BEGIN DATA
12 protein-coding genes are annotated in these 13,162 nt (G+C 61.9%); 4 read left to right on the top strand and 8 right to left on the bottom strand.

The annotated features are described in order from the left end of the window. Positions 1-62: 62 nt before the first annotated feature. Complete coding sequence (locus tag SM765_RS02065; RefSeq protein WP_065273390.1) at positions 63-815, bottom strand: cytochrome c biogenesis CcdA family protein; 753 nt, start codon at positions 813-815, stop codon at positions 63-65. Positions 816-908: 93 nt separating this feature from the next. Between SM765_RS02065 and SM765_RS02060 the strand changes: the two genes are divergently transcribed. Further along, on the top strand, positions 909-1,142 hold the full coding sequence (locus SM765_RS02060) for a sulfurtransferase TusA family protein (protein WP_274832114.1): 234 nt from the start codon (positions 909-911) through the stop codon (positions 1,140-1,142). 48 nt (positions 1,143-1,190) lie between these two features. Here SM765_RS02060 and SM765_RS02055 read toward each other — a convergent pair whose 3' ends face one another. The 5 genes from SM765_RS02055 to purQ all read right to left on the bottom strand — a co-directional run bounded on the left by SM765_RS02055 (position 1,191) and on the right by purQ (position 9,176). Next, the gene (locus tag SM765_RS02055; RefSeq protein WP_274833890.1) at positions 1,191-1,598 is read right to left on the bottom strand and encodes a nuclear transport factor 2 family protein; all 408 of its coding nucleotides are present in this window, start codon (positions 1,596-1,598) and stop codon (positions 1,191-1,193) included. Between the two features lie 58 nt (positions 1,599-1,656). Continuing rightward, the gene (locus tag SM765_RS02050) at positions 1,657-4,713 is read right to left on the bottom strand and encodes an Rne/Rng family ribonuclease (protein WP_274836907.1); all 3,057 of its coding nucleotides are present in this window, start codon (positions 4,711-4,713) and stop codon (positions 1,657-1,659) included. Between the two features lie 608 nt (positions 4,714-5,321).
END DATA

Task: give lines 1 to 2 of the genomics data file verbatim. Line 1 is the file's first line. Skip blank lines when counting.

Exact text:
12 protein-coding genes are annotated in these 13,162 nt (G+C 61.9%); 4 read left to right on the top strand and 8 right to left on the bottom strand.

The annotated features are described in order from the left end of the window. Positions 1-62: 62 nt before the first annotated feature. Complete coding sequence (locus tag SM765_RS02065; RefSeq protein WP_065273390.1) at positions 63-815, bottom strand: cytochrome c biogenesis CcdA family protein; 753 nt, start codon at positions 813-815, stop codon at positions 63-65. Positions 816-908: 93 nt separating this feature from the next. Between SM765_RS02065 and SM765_RS02060 the strand changes: the two genes are divergently transcribed. Further along, on the top strand, positions 909-1,142 hold the full coding sequence (locus SM765_RS02060) for a sulfurtransferase TusA family protein (protein WP_274832114.1): 234 nt from the start codon (positions 909-911) through the stop codon (positions 1,140-1,142). 48 nt (positions 1,143-1,190) lie between these two features. Here SM765_RS02060 and SM765_RS02055 read toward each other — a convergent pair whose 3' ends face one another. The 5 genes from SM765_RS02055 to purQ all read right to left on the bottom strand — a co-directional run bounded on the left by SM765_RS02055 (position 1,191) and on the right by purQ (position 9,176). Next, the gene (locus tag SM765_RS02055; RefSeq protein WP_274833890.1) at positions 1,191-1,598 is read right to left on the bottom strand and encodes a nuclear transport factor 2 family protein; all 408 of its coding nucleotides are present in this window, start codon (positions 1,596-1,598) and stop codon (positions 1,191-1,193) included. Between the two features lie 58 nt (positions 1,599-1,656). Continuing rightward, the gene (locus tag SM765_RS02050) at positions 1,657-4,713 is read right to left on the bottom strand and encodes an Rne/Rng family ribonuclease (protein WP_274836907.1); all 3,057 of its coding nucleotides are present in this window, start codon (positions 4,711-4,713) and stop codon (positions 1,657-1,659) included. Between the two features lie 608 nt (positions 4,714-5,321).